Maybe it's just me, but I think the entire team is responding to the way Chris Singleton plays defense. There have been signs of it in previous games but Tuesday night it was like the entire team woke up from the coma. Players took calculated risks on defense, and I think feel confident in doing so after watching Singleton on film.

Singleton himself wasn't exactly the stalwart he's been against the Raptors -- DeMar DeRozan blew by him more than once. Luckily nearly everyone else was. Especially Jan Vesely.

The sixth overall pick saw his first meaningful action and made every moment count. Vesely finished with an absurd five steals in just 16 minutes of play. He's what I call a sneaky defender. Opponents don't think he's as fast as he really is. That gives him the ability to come out of nowhere and deflect passes.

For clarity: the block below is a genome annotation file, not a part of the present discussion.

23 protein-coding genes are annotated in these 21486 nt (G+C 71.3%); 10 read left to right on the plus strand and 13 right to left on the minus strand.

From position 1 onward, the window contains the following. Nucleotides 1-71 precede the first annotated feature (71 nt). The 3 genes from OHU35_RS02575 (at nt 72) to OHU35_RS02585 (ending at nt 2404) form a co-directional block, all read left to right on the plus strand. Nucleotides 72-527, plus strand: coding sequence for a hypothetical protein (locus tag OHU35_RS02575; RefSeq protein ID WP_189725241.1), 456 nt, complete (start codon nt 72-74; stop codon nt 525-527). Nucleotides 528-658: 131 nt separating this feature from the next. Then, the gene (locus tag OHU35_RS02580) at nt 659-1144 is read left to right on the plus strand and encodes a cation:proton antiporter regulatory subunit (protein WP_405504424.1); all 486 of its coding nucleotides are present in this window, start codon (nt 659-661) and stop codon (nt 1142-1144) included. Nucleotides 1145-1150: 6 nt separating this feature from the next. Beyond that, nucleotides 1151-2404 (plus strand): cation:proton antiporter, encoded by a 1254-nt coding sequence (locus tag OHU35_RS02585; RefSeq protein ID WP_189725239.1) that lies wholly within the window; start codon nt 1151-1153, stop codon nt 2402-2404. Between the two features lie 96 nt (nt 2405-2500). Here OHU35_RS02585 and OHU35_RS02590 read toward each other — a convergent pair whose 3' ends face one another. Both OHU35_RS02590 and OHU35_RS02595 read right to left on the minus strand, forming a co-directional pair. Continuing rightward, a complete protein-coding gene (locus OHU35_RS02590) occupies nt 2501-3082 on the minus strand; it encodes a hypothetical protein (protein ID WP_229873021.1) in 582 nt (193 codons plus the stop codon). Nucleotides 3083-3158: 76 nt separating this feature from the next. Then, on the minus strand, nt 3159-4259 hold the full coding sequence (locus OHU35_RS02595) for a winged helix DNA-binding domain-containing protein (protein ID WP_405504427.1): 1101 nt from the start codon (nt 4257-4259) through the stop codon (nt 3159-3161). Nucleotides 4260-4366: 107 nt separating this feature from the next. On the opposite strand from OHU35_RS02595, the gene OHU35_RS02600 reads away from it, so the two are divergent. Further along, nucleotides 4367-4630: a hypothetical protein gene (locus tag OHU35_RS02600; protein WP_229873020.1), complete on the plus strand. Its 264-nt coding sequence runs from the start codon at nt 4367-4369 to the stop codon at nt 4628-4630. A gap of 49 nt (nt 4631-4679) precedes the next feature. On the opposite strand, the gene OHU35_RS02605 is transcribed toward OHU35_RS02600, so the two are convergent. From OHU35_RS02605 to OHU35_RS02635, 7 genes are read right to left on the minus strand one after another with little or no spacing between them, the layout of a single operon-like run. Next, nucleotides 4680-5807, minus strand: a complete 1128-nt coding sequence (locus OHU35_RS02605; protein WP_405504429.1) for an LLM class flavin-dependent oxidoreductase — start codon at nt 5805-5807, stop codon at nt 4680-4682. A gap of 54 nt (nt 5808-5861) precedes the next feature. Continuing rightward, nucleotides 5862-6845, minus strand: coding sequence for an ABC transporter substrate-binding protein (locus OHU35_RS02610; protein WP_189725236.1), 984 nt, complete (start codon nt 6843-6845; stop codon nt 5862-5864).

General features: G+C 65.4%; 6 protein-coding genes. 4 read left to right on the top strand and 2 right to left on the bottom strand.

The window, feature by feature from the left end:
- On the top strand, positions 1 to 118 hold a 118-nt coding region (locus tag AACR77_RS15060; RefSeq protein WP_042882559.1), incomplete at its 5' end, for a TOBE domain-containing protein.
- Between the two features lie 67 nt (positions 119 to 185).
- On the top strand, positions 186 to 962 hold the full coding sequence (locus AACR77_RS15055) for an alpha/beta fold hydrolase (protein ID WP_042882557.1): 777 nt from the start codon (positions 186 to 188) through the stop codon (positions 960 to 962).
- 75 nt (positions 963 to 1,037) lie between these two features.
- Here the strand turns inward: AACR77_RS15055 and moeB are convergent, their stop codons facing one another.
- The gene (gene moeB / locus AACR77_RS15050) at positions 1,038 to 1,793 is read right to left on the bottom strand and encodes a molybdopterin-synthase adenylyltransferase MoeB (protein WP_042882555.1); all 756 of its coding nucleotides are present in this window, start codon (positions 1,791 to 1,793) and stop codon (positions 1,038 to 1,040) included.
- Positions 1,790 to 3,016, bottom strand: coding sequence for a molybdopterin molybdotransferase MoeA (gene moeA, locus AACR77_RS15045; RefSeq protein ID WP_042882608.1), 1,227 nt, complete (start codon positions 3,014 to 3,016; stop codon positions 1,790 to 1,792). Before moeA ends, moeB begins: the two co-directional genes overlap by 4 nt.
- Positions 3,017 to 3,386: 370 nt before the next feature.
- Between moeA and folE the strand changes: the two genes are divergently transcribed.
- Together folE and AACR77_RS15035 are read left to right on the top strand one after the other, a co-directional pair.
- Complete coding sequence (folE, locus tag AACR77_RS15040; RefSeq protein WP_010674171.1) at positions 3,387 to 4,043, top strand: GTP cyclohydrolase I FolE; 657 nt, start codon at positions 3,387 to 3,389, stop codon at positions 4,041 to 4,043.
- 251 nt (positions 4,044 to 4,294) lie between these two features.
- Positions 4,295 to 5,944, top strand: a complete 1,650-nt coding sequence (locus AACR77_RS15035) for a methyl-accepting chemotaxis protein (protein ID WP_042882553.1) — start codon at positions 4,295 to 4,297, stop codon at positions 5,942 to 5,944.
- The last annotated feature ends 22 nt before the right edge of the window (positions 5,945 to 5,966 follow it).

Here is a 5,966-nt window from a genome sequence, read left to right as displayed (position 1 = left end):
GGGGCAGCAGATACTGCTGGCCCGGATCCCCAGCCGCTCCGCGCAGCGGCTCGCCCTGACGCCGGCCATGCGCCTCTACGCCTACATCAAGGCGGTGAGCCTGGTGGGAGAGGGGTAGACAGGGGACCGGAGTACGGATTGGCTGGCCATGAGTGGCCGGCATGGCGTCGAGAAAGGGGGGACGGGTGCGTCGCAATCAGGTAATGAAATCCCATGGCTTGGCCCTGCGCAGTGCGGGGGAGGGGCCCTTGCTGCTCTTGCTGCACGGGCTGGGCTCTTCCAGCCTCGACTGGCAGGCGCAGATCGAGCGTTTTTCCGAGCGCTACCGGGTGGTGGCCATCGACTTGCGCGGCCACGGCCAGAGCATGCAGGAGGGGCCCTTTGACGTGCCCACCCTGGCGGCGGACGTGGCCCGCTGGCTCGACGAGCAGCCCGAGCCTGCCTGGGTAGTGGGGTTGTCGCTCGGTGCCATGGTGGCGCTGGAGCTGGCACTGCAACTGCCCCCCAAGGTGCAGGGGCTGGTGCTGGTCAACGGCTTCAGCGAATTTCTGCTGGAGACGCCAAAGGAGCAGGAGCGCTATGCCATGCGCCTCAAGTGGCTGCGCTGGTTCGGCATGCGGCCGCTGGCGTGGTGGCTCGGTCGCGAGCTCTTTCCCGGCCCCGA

Leading 32-28 with a little over three minutes remaining in the first half, Vesely forced back-to-back steals, taking the latter all the way to the rim for a slam. Those plays launched a 14-4 Washington run and a much needed positive vibe in the locker room at halftime.

Let's also credit Trevor Booker. For the third straight game he marked the opposing team's top player -- Carmelo and Kevin Love were the others -- for a large part of the game. I thought he held Bargnani in check after the first quarter and of course played noticeable help defense. Booker does every little thing right.